News World US Seattle protesters set up ‘autonomous zone’ after taking over police station
Updated:

Seattle protesters set up ‘autonomous zone’ after taking over police station

Share
Twitter Facebook Reddit Pinterest Email

Protesters in Seattle have occupied several blocks of the US city and set up an “autonomous zone” after police agreed to vacate the area.

The occupation follows days of violent confrontations emerging from George Floyd protests in the western US city – and it has President Donald Trump fuming.

The “autonomous zone” sprang up after police removed barricades near one of Seattle’s main police stations and effectively abandoned it.

Mr Trump vented about the takeover on Twitter, telling Seattle mayor Jenny Durkan and state governor Jay Inslee their city had been taken over by “anarchists”. He has also called the protesters “domestic terrorists”.

“Take back your city NOW. If you don’t do it, I will,” he tweeted.

Last weekend, police used tear gas, pepper spray and flash bangs to try to disperse protesters. Eventually, they pulled down the barricades around their station and left.

In the days after, protesters set up their own barriers across several blocks of Seattle’s Capitol Hill.

Every day, crowds come to listen to speakers on various social issues. Police are forbidden to enter, and documentaries are screened at night.

Signs along the footpaths read “You are entering free Capitol Hill” and “No cop co-op”, while people hand out water and other supplies.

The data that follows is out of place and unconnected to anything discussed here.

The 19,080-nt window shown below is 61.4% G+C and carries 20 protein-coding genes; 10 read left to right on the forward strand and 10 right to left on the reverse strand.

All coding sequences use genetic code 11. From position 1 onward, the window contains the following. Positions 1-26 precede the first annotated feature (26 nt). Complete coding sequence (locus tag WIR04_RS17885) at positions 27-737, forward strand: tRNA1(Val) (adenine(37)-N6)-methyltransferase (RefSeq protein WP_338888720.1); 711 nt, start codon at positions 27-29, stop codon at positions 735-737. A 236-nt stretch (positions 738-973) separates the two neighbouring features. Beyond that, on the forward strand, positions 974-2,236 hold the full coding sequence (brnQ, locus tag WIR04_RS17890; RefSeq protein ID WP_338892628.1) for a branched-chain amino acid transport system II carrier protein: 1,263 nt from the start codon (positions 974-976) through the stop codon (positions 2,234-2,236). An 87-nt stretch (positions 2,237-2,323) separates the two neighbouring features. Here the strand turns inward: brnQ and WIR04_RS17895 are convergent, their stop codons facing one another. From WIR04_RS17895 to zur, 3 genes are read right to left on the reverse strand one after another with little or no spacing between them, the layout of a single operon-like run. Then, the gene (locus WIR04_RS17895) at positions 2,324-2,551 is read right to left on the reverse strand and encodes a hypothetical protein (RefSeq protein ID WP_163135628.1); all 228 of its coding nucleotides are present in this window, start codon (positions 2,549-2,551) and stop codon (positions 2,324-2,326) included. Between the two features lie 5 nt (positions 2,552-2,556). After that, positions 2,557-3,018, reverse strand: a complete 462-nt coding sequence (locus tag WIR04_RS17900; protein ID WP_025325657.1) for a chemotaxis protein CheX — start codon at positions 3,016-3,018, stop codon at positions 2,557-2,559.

seattle autonomous protest
A sign on the abandoned police station. Photo: Getty

On Thursday (local time), Ms Durkan pushed back against Mr Trump’s threat, saying she would resist any effort to use force to disband the demonstration.

“We do not need anyone, including the President, to try to sow further divide, further distrust and misinformation,” she said.

“The threat to invade Seattle, to divide and incite violence in our city is not only unwelcome, it would be illegal.”

Among their list of demands, the “autonomous zone” organisers want the city’s police department abolished, use of armed force banned, officers removed from schools, youth jails abolished and compensation for victims of police brutality.

seattle autonomous protest
A Black Lives Matter mural underway on a street within the zone. Photo: AAP

Ms Durkan said the group’s activities had been peaceful, and they were not terrorists.

“Lawfully gathering and expressing First Amendment rights, demanding we do better as a society, and providing true equity for communities of colour is not terrorism,” she said.

“It is patriotism.”

Earlier, Mr Inslee also told Mr Trump to stay away.

“A man who is totally incapable of governing should stay out of Washington state’s business. ‘Stoop’ tweeting,” Mr Inslee tweeted – mocking Mr Trump’s poor spelling in his own tweet.

In any case, it is difficult to know what Mr Trump would do – Mr Inslee has already ordered the state’s National Guard to disband after riots following Mr Floyd’s death. Mr Trump is not popular in Washington state – he got just 10 per cent of the vote at the 2016 election.

Mr Inslee said later he hoped for a peaceful resolution to the occupation, even though it was unauthorised.

“What we will not allow are threats of military violence against Washingtonians coming from the White House,” he wrote.

“The US military serves to protect Americans, not the fragility of an insecure president.”

Ms Durkan compared the “autonomous zone” to block parties or city parades, saying it was “really not that much of an operational challenge”.

A decision on whether police returned to the abandoned station would be based on “an ongoing assessment about when it would be safe and appropriate for them to move in there”.

-with agencies